The SARS epidemic is suspected to have started in a wet market, with civets as the assumed intermediate host. Camels were considered to be the intermediate host in the MERS epidemic. The Huanan Seafood Wholesale Market in Wuhan, which had a section with wildlife, has been the prime suspect for this pandemic. At least, that’s the theory. A Lancet paper considering the history of 41 early patients showed a significant number did not visit the wet market, and importantly, the earliest case did not. Given this Bin Cao, one of the co-authors wrote, “Now it seems clear that [the] seafood market is not the only origin of the virus,” he wrote. “But to be honest, we still do not know where the virus came from.” To be safe, China shut down the market on 1 January 2020.
Why do origins matter?
The Centre for Disease Control (CDC) in America says that three of four new infectious diseases come from animals. Knowing how and controlling for this is important to prevent future pandemics – this is something our bodies have not faced and have no immunity for. At the very least, given the global economic and human carnage, there need to be very strict slaughtering rules. China shut down wildlife trade, which many conservationists hailed as a positive step. However, there are loopholes. The ban does not cover animal use for medicinal uses or fur, leaving open the door for future animal-human jumps.
How does the virus work?
The virus particle consists of a fatty sheath in which spike proteins are embedded, and which
surrounds a strand of RNA. There are other proteins provided structural integrity, but let us focus on the sheath, the spike and the RNA, because these hold the key, quite literally.
Let us start with the sheath: Washing one’s hands with soap breaks open the sheath. Washing
thoroughly and long ensures every virus particle (hidden in crevices or under nails) is
The spike is what enables the virus to enter our cells. The virus needs to enter our cells to reproduce — it cannot do so on its own. If the spike protein is the key, what is the lock? The lock, researchers have found, is the ACE2, a protein found on the surface of many cells in the human body, especially and significantly for this pandemic, the lungs. ACE2 functions in a complex of proteins that modulate vascular functioning. Importantly, ACE2 appears to have a significant role to play in organ protection and blood pressure control, which is why persons with blood pressure, or hypertension, seem to have a rougher time during COVID-19 infections.
A key ingredient of the SARS-CoV-2 virus is the the replication-transcription complex, which is what makes more RNA copies of the virus. This is important. Human cells make RNA from DNA — they have no machinery to make RNA from RNA. This act is foreign, and as such makes a great target for anti-viral drugs.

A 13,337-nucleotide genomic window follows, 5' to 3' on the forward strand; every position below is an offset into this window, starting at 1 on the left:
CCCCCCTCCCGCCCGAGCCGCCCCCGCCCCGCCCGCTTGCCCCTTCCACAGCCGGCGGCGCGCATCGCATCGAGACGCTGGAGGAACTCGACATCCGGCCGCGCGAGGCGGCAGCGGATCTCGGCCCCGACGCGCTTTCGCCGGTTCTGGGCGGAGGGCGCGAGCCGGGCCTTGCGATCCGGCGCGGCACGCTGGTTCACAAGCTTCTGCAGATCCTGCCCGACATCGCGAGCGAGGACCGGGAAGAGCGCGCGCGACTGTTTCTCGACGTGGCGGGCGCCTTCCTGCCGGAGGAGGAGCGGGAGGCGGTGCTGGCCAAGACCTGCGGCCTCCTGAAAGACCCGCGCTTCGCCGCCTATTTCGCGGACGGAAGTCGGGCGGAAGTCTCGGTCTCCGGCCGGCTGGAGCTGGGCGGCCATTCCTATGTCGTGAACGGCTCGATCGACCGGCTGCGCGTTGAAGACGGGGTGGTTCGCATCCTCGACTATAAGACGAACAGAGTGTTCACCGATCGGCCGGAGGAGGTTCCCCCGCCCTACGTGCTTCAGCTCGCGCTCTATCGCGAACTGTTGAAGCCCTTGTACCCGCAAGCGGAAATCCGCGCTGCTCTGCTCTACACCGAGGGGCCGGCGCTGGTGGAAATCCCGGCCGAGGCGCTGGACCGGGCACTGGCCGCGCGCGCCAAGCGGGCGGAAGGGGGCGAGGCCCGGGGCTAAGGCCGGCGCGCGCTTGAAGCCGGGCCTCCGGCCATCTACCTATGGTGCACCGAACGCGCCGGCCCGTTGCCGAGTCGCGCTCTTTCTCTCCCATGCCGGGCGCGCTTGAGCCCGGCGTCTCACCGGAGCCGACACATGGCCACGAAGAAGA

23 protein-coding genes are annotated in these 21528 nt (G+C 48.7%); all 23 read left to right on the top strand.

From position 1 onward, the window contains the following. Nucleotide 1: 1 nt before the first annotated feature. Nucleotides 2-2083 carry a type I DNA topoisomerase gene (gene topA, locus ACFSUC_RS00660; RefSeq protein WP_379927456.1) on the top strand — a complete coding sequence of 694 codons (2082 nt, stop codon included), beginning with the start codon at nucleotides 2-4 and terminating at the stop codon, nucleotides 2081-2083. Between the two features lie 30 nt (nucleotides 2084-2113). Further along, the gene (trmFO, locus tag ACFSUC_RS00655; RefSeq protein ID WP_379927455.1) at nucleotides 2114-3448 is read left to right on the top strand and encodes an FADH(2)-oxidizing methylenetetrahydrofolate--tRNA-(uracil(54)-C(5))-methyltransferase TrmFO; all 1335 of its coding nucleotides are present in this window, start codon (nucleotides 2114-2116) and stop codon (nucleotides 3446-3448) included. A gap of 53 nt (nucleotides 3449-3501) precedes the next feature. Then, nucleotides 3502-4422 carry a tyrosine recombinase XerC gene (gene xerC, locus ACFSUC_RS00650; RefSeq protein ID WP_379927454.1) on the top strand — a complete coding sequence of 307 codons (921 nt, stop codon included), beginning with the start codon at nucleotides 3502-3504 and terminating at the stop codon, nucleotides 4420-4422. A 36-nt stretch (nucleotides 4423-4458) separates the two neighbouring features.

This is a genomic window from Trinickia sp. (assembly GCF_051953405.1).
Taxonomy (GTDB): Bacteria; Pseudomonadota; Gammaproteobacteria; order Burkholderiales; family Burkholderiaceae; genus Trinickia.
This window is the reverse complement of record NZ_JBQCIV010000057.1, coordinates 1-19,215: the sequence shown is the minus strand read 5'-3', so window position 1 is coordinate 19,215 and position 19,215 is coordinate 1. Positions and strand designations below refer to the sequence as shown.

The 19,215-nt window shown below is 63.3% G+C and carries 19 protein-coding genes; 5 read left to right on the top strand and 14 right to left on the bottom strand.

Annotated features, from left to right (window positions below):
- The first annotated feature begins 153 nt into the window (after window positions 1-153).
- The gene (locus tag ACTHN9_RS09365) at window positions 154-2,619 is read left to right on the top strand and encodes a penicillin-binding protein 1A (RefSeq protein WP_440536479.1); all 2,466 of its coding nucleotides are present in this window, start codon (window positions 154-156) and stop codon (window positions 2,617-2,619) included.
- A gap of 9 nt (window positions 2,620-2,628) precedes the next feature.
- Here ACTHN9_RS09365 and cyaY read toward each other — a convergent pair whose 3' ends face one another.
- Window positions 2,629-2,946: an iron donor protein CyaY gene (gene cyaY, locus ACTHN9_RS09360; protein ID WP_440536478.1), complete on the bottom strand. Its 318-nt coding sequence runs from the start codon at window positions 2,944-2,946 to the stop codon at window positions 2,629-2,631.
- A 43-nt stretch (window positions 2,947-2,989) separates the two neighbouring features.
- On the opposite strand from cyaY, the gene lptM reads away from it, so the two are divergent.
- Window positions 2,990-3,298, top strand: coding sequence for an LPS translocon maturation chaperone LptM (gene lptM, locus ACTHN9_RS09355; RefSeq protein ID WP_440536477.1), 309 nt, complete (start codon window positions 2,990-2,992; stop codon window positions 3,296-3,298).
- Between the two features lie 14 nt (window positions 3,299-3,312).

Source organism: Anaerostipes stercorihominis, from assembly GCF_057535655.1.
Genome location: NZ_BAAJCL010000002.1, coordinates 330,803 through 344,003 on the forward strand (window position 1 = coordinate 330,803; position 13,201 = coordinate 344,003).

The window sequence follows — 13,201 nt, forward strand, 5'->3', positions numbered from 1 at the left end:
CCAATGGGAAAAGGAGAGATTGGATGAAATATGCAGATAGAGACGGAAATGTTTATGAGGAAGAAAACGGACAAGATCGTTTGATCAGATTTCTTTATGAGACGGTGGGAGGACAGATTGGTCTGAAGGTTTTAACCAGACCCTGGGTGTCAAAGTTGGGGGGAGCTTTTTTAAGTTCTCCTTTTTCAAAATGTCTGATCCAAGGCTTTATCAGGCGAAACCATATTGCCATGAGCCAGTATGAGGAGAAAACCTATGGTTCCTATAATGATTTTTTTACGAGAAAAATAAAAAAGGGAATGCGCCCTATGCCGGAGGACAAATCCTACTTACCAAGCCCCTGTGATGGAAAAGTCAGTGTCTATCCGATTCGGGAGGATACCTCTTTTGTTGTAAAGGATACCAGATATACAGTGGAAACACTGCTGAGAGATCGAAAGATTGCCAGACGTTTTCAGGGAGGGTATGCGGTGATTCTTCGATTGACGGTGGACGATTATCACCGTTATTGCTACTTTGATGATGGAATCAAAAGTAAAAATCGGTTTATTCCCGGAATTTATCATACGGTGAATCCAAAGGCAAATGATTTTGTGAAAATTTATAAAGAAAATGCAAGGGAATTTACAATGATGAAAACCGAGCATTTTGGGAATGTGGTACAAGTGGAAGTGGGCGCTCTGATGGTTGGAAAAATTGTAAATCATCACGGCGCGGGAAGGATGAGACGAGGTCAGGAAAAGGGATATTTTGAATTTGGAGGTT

Remdesivir is an antiviral drug developed by Gilead Biosciences, to work against Ebola, another RNA virus. In trials, this was shown to mess up viral RNA replication. The hope is this should work here too, which very limited trials show promise. However, the question also is will Remdesivir be available quickly and cheaply enough? And in the quantities required?
Other early (very small) trials showing promise include treating COVID-19 patients with a combination of anti-HIV drugs. However, there have been other trials that show that this combination of lopinavir and ritonavir, don’t really do the trick, lessening death rate by only 5.8 percent over the control group. Others say that this trial is not reflective of the efficacy, because patients had already been symptomatic for two weeks before starting treatment, and that 13 patients on the combo were stopped given the combo in the middle of the trial because of adverse events.
Another approach is to trick the virus. This is the thinking behind APN01, a floating ACE2 if you will, made by Apieron Biologics. The hope is that APN01 will act as a honey trap for the virus, preventing from latching onto human cells. Data from a trial in China to check the effectiveness of APN01, the synthetic ACE2, is awaited.
In addition, the virus, like RNA viruses are wont to do, is mutating. One paper, summarized that there are two known strains of SARS-CoV-2, the deadlier, “L” strain, and the older, “S” Stain. China’s initial cases were primarily from the L strain, which gave way to the more docile S strain. Others point out that one mutation does not a strain make. The important point is that these mutations pose challenges to vaccine development and building immunity, depending on where they occur within the virus.
Comparisons with other large scale infections show that SARS-CoV-2 is more infectious than the seasonal flu and the 1918 Spanish Flu and about as infectious as tuberculosis.